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Boss sends man home for dying hair

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Boss sends man home for dying hair
13:49 CET+01:00
An advertising company in southern Sweden has defended its decision to send home an employee after he dyed his hair red and black.

Markus Persson, who erects supermarket displays for Helsingborg company Reklamfabriken, turned up to work on Monday with a radical new hairdo. His fringe is died black, while the hair on the back of his head is bright red.

Persson's new look did not go down well with Reklamfabriken's owner and CEO, Stefan Dinesson. When he caught sight of Persson's new haircut he told him to go home and not to return to work until he had dyed it to a less eyecatching colour.

Staff should "have a cared-for appearance," he said.

"His job takes him out into shops and it's important for my company that he gives a good impression," Dinesson told The Local.

Persson says he has been badly treated.

"I feel hurt inside. I am disappointed they can't accept me as I am," Persson told Dagens Nyheter. He said he had not yet decided whether to follow his boss's instructions and re-colour his hair.

Persson was backed up by the Graphic and Media Workers' Union. Local union ombudsman Jan Nordström said the company was out of line.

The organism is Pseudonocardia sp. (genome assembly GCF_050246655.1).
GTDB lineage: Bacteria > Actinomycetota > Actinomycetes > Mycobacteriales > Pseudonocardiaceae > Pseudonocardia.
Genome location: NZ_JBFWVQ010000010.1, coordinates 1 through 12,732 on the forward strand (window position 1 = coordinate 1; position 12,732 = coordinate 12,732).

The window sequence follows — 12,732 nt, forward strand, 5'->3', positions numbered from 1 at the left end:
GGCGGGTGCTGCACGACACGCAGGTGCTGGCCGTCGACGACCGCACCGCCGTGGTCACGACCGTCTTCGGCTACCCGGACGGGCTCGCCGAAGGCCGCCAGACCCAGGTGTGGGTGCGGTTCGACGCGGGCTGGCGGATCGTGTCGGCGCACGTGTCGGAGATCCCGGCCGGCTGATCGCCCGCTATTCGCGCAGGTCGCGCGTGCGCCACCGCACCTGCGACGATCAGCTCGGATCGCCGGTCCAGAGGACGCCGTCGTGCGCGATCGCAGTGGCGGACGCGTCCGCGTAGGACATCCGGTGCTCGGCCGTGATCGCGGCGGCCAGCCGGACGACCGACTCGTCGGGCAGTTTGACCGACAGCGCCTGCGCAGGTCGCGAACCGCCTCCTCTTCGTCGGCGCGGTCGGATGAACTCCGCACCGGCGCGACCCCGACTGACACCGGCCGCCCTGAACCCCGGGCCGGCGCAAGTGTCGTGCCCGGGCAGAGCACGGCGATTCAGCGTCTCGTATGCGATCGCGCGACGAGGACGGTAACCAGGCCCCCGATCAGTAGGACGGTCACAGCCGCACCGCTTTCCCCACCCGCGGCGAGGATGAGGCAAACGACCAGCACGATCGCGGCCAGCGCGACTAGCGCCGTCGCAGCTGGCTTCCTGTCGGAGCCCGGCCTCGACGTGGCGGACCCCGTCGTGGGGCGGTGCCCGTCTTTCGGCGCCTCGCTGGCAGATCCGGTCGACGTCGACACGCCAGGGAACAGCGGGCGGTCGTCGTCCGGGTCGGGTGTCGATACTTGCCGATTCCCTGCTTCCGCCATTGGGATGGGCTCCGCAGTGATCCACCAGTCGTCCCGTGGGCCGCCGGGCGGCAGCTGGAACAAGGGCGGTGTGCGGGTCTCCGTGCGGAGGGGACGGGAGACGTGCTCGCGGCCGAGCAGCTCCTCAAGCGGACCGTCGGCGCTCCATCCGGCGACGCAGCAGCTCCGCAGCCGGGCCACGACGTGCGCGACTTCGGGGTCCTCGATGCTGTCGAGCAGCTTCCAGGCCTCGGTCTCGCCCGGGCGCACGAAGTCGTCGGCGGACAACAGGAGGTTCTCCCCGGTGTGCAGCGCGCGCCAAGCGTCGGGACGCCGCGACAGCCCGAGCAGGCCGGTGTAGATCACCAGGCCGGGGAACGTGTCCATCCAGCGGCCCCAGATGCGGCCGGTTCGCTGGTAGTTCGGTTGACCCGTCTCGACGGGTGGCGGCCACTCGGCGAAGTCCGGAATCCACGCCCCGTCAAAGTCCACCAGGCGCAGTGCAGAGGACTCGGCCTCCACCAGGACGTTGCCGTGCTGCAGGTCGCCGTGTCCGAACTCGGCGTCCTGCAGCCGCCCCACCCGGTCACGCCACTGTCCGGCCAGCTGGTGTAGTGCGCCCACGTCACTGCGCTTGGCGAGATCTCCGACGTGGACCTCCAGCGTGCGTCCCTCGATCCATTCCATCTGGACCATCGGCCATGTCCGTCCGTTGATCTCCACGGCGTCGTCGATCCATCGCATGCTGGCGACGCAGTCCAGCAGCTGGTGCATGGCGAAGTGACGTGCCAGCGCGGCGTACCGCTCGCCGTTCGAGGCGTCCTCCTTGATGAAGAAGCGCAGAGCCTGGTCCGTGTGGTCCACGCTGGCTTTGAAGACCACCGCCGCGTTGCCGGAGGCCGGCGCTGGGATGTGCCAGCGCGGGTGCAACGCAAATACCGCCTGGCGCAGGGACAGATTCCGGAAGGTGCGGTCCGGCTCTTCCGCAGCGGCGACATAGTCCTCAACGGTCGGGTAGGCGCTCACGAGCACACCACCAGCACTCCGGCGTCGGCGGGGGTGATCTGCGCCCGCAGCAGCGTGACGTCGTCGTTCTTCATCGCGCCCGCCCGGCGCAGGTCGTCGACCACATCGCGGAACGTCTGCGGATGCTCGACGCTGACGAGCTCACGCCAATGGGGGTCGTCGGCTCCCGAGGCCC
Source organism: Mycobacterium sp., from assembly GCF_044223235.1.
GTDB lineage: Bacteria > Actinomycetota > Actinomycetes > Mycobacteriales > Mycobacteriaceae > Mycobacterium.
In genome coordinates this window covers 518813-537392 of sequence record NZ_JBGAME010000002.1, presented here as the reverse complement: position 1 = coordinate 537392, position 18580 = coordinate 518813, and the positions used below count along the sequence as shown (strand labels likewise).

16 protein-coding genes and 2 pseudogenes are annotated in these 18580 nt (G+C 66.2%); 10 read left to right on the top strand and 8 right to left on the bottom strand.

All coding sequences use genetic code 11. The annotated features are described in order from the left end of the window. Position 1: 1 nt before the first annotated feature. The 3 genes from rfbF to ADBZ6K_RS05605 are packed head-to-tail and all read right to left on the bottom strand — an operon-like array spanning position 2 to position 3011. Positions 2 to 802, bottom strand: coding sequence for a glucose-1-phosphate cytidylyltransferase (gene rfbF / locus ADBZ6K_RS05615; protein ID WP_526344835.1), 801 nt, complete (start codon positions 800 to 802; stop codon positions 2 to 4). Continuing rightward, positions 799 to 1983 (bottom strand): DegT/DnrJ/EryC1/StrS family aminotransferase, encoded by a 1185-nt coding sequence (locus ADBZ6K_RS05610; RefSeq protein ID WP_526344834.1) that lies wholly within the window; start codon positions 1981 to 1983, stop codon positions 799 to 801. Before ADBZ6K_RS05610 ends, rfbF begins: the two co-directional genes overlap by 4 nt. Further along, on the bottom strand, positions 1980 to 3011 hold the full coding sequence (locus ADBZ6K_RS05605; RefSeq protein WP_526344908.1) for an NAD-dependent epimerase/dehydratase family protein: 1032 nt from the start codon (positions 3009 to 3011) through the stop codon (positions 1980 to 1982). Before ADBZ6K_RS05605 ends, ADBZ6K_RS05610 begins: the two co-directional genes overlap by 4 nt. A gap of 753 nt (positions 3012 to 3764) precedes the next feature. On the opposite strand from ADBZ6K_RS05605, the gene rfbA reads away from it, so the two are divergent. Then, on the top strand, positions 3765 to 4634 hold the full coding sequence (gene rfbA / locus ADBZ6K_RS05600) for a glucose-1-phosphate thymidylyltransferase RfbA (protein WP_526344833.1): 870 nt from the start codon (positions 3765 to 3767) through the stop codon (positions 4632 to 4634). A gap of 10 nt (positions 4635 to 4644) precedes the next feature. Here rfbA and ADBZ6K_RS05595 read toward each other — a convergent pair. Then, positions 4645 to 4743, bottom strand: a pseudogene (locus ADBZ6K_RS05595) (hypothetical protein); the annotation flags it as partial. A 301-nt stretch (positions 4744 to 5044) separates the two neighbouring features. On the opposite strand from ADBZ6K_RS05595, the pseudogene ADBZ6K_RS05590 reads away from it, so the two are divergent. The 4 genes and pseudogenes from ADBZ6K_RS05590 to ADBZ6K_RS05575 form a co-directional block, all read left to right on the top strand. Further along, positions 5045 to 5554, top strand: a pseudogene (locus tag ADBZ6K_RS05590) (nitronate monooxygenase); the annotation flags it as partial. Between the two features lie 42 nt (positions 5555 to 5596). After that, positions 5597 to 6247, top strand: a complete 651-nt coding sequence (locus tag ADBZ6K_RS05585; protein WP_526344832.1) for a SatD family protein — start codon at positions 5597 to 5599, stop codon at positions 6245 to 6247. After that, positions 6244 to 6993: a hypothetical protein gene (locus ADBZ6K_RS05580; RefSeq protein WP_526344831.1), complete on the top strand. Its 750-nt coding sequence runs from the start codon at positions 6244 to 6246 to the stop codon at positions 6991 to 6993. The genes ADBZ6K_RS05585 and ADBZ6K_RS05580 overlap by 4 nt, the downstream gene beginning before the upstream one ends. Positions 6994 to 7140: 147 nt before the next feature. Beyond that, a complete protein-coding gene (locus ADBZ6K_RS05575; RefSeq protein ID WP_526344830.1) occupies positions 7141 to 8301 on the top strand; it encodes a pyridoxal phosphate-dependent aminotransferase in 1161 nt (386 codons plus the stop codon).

"I can't understand how him dying his hair harms the company's reputation," he said.

But Dinesson said his company's rules were reasonable:

"There are rules wherever you go in society and you have to adapt to the rules where you are." Dinesson said it was a "bit of a shame" that the union was backing Persson.

"We've drawn up this policy with the unions. I have to be able to say to an employee when something is unsuitable." Dinesson added that he had had problems with Persson's appearance in the past.

"He has had piercings and bits of facial paraphernalia before."

Union rep Jan Nordström said employers have a right to object to more extreme piercings:

"If someone has a lot of piercings then the employer can draw a line, but it is not objectionable to dye one's hair."

Nordström added that while he could comment on points of principle, he would not be taking up Persson's case as he was not a union member.

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